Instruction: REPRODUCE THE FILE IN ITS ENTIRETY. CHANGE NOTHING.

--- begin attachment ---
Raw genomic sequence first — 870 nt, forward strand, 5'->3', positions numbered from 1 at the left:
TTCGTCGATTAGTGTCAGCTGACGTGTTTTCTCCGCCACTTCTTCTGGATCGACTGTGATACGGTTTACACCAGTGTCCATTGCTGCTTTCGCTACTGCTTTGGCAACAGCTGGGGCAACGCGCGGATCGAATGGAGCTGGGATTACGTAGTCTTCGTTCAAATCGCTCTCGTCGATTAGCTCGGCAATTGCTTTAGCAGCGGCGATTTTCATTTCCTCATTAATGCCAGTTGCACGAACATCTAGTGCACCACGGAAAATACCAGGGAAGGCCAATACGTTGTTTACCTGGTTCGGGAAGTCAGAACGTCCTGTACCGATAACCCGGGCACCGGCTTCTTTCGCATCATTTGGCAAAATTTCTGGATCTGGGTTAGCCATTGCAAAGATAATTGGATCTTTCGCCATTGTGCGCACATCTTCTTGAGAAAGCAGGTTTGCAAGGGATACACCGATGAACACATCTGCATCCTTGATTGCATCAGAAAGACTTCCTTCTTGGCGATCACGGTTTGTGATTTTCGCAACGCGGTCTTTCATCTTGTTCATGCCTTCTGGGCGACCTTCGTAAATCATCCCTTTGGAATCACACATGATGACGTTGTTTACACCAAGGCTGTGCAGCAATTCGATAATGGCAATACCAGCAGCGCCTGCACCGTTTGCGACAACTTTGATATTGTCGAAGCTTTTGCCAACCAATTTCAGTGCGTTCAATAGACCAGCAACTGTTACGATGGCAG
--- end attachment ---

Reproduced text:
Raw genomic sequence first — 870 nt, forward strand, 5'->3', positions numbered from 1 at the left:
TTCGTCGATTAGTGTCAGCTGACGTGTTTTCTCCGCCACTTCTTCTGGATCGACTGTGATACGGTTTACACCAGTGTCCATTGCTGCTTTCGCTACTGCTTTGGCAACAGCTGGGGCAACGCGCGGATCGAATGGAGCTGGGATTACGTAGTCTTCGTTCAAATCGCTCTCGTCGATTAGCTCGGCAATTGCTTTAGCAGCGGCGATTTTCATTTCCTCATTAATGCCAGTTGCACGAACATCTAGTGCACCACGGAAAATACCAGGGAAGGCCAATACGTTGTTTACCTGGTTCGGGAAGTCAGAACGTCCTGTACCGATAACCCGGGCACCGGCTTCTTTCGCATCATTTGGCAAAATTTCTGGATCTGGGTTAGCCATTGCAAAGATAATTGGATCTTTCGCCATTGTGCGCACATCTTCTTGAGAAAGCAGGTTTGCAAGGGATACACCGATGAACACATCTGCATCCTTGATTGCATCAGAAAGACTTCCTTCTTGGCGATCACGGTTTGTGATTTTCGCAACGCGGTCTTTCATCTTGTTCATGCCTTCTGGGCGACCTTCGTAAATCATCCCTTTGGAATCACACATGATGACGTTGTTTACACCAAGGCTGTGCAGCAATTCGATAATGGCAATACCAGCAGCGCCTGCACCGTTTGCGACAACTTTGATATTGTCGAAGCTTTTGCCAACCAATTTCAGTGCGTTCAATAGACCAGCAACTGTTACGATGGCAG